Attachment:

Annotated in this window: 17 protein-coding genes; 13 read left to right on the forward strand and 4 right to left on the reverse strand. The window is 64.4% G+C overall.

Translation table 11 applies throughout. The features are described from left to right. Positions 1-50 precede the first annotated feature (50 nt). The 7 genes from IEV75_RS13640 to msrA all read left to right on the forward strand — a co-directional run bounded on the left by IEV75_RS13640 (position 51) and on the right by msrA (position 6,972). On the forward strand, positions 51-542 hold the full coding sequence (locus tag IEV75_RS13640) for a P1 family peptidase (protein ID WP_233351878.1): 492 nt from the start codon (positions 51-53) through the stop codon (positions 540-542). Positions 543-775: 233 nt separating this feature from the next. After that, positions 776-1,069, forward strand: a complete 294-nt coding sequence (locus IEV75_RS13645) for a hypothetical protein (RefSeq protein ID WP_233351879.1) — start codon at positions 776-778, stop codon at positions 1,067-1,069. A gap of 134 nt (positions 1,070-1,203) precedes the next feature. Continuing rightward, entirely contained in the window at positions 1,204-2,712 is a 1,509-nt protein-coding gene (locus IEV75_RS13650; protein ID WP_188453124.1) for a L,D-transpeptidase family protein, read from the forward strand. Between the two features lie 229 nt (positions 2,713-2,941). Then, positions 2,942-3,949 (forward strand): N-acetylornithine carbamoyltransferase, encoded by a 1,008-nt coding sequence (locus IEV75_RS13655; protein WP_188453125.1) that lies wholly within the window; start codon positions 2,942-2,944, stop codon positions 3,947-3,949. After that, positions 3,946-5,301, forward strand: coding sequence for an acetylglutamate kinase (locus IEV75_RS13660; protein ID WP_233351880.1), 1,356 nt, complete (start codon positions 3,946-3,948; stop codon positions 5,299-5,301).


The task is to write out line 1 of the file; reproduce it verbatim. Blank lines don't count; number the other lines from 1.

Annotated in this window: 17 protein-coding genes; 13 read left to right on the forward strand and 4 right to left on the reverse strand. The window is 64.4% G+C overall.